Objectives: The objective of the study was to retrospectively evaluate (a) which clinical/laboratory features are associated with the presence of diffuse gallbladder wall thickening (DGWT) in cirrhotic patients and (b) whether the degree of DGWT is correlated with such clinical/laboratory variables.
Methods: After excluding patients with DGWT or laboratory test abnormalities from known causes unrelated to liver cirrhosis, a retrospective review of liver computed tomography obtained from 242 consecutive cirrhotic patients was performed by 2 radiologists in consensus to determine the presence of DGWT of greater than 3 mm in thickness and, if present, to measure the degree of DGWT defined as maximal thickness. Univariate and multivariate analysis were performed to evaluate association between presence/degree of DGWT and clinical/laboratory features.
Results: Of 242 patients, 73 (30.2%) had DGWT. Diffuse gallbladder wall thickening was seen in 7.6% (12/157) of patients with Child-Pugh class A, 61.1% (33/54) of class B, and 90.3% (28/31) of class C (P < 0.001). The presence of ascites, lower platelet count, and lower albumin level were independently associated with the presence of DGWT (P < 0.01, P = 0.01, and P = 0.02, respectively). However, these factors did not show significant correlation with the degree of DGWT.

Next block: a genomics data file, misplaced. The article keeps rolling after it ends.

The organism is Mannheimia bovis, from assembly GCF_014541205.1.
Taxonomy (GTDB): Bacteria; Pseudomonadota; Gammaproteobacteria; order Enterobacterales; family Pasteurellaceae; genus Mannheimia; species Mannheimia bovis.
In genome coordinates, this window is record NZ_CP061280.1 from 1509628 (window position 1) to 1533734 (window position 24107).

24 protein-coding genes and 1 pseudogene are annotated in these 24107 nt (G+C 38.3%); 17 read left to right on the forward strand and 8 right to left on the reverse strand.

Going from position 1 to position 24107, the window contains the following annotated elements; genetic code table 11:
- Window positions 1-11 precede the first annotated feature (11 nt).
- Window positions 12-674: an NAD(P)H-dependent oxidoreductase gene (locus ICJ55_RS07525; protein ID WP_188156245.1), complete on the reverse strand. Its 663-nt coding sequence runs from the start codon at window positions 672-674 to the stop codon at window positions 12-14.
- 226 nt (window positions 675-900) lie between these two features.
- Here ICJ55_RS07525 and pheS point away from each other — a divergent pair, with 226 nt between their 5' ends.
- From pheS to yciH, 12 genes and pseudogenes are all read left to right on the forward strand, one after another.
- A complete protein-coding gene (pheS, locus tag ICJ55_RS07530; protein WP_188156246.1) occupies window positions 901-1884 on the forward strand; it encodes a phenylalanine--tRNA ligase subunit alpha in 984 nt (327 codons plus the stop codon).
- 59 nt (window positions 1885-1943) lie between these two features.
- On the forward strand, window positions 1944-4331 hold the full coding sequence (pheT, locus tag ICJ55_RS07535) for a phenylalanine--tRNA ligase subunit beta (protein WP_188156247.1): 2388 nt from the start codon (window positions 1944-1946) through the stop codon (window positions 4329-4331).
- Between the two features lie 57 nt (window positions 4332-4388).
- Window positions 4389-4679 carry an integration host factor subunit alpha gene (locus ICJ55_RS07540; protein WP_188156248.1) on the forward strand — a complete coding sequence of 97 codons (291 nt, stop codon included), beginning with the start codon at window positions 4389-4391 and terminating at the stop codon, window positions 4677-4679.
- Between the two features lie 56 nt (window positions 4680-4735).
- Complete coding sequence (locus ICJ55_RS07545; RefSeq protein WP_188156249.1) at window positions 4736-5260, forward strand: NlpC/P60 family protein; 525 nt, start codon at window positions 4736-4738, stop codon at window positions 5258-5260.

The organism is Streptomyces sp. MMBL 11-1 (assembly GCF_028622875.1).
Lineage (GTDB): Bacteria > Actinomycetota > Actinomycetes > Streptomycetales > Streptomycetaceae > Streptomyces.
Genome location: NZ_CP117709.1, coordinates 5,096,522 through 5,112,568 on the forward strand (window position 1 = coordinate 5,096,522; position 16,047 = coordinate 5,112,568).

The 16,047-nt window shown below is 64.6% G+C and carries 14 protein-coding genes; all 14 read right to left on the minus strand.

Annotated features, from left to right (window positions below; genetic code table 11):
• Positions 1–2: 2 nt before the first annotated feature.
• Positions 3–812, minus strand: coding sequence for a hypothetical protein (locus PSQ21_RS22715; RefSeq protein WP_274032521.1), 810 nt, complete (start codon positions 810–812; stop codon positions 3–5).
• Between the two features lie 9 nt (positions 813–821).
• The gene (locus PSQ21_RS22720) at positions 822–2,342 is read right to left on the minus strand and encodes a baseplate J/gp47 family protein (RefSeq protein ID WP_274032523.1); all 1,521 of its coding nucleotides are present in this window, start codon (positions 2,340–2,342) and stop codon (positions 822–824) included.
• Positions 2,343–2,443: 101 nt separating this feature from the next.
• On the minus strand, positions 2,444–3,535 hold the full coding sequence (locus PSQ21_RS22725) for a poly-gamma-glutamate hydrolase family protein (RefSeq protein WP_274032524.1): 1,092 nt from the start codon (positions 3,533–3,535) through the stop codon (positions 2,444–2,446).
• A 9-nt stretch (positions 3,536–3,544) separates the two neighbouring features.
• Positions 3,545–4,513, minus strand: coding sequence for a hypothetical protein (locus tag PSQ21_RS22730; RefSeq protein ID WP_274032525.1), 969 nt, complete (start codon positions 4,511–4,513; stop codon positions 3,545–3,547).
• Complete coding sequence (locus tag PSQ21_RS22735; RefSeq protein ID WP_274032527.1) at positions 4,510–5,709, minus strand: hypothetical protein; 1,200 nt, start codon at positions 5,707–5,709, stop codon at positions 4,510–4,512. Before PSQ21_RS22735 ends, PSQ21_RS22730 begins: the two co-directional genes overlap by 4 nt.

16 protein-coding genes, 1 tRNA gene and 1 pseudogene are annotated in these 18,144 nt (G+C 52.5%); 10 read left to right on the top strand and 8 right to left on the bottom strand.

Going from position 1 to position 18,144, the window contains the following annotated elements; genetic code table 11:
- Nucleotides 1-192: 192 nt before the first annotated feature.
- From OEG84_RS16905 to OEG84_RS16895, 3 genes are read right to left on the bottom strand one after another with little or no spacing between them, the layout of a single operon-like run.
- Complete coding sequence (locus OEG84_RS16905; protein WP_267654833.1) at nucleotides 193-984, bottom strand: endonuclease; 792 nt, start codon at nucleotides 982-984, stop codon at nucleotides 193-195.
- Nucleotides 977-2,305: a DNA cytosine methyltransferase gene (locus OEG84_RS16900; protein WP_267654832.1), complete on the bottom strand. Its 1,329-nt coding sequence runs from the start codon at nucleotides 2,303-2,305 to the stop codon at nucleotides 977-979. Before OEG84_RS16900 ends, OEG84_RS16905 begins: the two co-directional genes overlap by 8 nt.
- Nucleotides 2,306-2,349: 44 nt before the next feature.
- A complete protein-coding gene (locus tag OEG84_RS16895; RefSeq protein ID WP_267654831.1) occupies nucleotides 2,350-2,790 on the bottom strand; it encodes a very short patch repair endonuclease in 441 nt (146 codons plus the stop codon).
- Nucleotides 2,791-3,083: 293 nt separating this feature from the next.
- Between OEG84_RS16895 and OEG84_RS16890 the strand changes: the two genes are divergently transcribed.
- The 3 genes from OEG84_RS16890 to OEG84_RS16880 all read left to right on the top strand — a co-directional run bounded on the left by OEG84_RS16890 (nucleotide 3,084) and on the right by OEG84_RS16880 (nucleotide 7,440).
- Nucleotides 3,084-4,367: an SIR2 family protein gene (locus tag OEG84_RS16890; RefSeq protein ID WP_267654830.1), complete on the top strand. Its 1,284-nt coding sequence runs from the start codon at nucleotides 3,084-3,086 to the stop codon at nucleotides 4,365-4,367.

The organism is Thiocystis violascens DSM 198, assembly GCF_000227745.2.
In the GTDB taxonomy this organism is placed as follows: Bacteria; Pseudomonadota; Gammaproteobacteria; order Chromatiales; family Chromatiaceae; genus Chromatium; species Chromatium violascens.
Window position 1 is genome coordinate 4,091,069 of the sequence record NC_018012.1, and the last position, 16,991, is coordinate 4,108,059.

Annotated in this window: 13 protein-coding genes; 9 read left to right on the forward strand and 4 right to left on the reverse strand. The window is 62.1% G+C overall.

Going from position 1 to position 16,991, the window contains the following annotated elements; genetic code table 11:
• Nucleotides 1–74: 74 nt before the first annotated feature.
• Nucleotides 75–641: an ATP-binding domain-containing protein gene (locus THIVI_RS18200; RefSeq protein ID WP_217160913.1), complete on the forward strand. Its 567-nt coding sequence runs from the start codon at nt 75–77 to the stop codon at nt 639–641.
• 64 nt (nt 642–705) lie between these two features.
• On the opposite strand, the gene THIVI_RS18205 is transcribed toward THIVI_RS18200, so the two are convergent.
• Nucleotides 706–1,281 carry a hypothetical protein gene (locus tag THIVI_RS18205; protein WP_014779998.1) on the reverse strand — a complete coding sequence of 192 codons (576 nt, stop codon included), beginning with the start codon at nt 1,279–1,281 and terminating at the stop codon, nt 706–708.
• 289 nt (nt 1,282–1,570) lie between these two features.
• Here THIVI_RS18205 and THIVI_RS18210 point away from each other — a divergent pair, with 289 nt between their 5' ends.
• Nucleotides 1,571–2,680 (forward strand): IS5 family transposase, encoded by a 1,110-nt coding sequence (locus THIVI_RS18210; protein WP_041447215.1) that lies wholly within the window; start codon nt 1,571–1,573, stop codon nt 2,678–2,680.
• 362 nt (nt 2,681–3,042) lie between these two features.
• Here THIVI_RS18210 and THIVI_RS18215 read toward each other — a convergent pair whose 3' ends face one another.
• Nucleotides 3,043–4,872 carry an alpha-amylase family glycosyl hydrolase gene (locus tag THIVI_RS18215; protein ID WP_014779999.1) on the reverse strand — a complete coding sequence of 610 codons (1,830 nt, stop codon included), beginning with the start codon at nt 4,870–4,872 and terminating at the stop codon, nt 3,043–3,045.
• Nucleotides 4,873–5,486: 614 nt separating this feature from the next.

Conclusions: The presence of DGWT in cirrhotic patients is associated with the presence of ascites, lower platelet count, and lower albumin level. The degree of DGWT is not correlated with such variables.
From the *Department of Radiology and Research Institute of Biomedical Science, Konkuk University School of Medicine, Seoul, South Korea; and †Department of Radiology, The Methodist Hospital, Houston, TX.
Received for publication May 8, 2011; accepted July 11, 2011.
Reprints: Young Jun Kim, MD, Department of Radiology and Research Institute of Biomedical Science, Konkuk University School of Medicine, 4-12 Hwayang-dong, Gwangjin-gu, Seoul 143-729, Korea (e-mail: firstname.lastname@example.org).
This work was supported by Konkuk University in 2011.
The authors report no conflicts of interest.